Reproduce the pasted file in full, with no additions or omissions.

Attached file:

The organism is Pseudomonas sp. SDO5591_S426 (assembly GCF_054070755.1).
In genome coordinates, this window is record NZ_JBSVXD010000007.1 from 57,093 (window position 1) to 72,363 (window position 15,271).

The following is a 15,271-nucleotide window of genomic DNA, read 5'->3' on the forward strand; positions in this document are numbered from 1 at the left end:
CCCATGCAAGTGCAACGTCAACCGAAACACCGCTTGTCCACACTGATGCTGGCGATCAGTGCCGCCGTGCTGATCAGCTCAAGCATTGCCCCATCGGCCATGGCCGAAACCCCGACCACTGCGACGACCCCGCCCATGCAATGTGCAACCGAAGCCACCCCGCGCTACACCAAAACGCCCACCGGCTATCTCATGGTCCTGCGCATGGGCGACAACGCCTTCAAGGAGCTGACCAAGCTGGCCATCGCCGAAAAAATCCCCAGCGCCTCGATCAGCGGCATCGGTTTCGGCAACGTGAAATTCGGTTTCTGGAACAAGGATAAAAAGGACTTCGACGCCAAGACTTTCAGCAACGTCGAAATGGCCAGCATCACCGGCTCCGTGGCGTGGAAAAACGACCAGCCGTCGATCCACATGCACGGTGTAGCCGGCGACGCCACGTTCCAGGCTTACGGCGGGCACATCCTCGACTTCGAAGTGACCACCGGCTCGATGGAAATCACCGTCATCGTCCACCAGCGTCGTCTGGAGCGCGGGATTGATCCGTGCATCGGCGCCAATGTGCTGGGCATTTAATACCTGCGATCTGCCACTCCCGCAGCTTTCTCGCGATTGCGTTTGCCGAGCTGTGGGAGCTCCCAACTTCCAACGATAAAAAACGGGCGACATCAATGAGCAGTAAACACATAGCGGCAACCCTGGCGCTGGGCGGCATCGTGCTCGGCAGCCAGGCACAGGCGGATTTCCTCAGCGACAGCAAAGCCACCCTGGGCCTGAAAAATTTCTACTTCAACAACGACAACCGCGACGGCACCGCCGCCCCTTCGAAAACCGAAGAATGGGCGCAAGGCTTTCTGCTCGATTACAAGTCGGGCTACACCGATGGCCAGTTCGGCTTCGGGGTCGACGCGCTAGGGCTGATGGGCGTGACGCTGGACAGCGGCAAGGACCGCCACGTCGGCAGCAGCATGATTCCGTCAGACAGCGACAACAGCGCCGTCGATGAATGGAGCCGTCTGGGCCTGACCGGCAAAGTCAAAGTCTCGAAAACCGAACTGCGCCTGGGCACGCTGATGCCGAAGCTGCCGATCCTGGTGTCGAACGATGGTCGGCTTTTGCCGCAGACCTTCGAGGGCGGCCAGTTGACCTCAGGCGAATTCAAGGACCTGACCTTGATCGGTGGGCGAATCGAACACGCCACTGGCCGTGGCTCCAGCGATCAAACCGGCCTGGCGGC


The organism is Pseudomonas sp. SDO5591_S426 (assembly GCF_054070755.1).
In genome coordinates, this window is record NZ_JBSVXD010000007.1 from 57,093 (window position 1) to 72,363 (window position 15,271).

The following is a 15,271-nucleotide window of genomic DNA, read 5'->3' on the forward strand; positions in this document are numbered from 1 at the left end:
CCCATGCAAGTGCAACGTCAACCGAAACACCGCTTGTCCACACTGATGCTGGCGATCAGTGCCGCCGTGCTGATCAGCTCAAGCATTGCCCCATCGGCCATGGCCGAAACCCCGACCACTGCGACGACCCCGCCCATGCAATGTGCAACCGAAGCCACCCCGCGCTACACCAAAACGCCCACCGGCTATCTCATGGTCCTGCGCATGGGCGACAACGCCTTCAAGGAGCTGACCAAGCTGGCCATCGCCGAAAAAATCCCCAGCGCCTCGATCAGCGGCATCGGTTTCGGCAACGTGAAATTCGGTTTCTGGAACAAGGATAAAAAGGACTTCGACGCCAAGACTTTCAGCAACGTCGAAATGGCCAGCATCACCGGCTCCGTGGCGTGGAAAAACGACCAGCCGTCGATCCACATGCACGGTGTAGCCGGCGACGCCACGTTCCAGGCTTACGGCGGGCACATCCTCGACTTCGAAGTGACCACCGGCTCGATGGAAATCACCGTCATCGTCCACCAGCGTCGTCTGGAGCGCGGGATTGATCCGTGCATCGGCGCCAATGTGCTGGGCATTTAATACCTGCGATCTGCCACTCCCGCAGCTTTCTCGCGATTGCGTTTGCCGAGCTGTGGGAGCTCCCAACTTCCAACGATAAAAAACGGGCGACATCAATGAGCAGTAAACACATAGCGGCAACCCTGGCGCTGGGCGGCATCGTGCTCGGCAGCCAGGCACAGGCGGATTTCCTCAGCGACAGCAAAGCCACCCTGGGCCTGAAAAATTTCTACTTCAACAACGACAACCGCGACGGCACCGCCGCCCCTTCGAAAACCGAAGAATGGGCGCAAGGCTTTCTGCTCGATTACAAGTCGGGCTACACCGATGGCCAGTTCGGCTTCGGGGTCGACGCGCTAGGGCTGATGGGCGTGACGCTGGACAGCGGCAAGGACCGCCACGTCGGCAGCAGCATGATTCCGTCAGACAGCGACAACAGCGCCGTCGATGAATGGAGCCGTCTGGGCCTGACCGGCAAAGTCAAAGTCTCGAAAACCGAACTGCGCCTGGGCACGCTGATGCCGAAGCTGCCGATCCTGGTGTCGAACGATGGTCGGCTTTTGCCGCAGACCTTCGAGGGCGGCCAGTTGACCTCAGGCGAATTCAAGGACCTGACCTTGATCGGTGGGCGAATCGAACACGCCACTGGCCGTGGCTCCAGCGATCAAACCGGCCTGGCGGC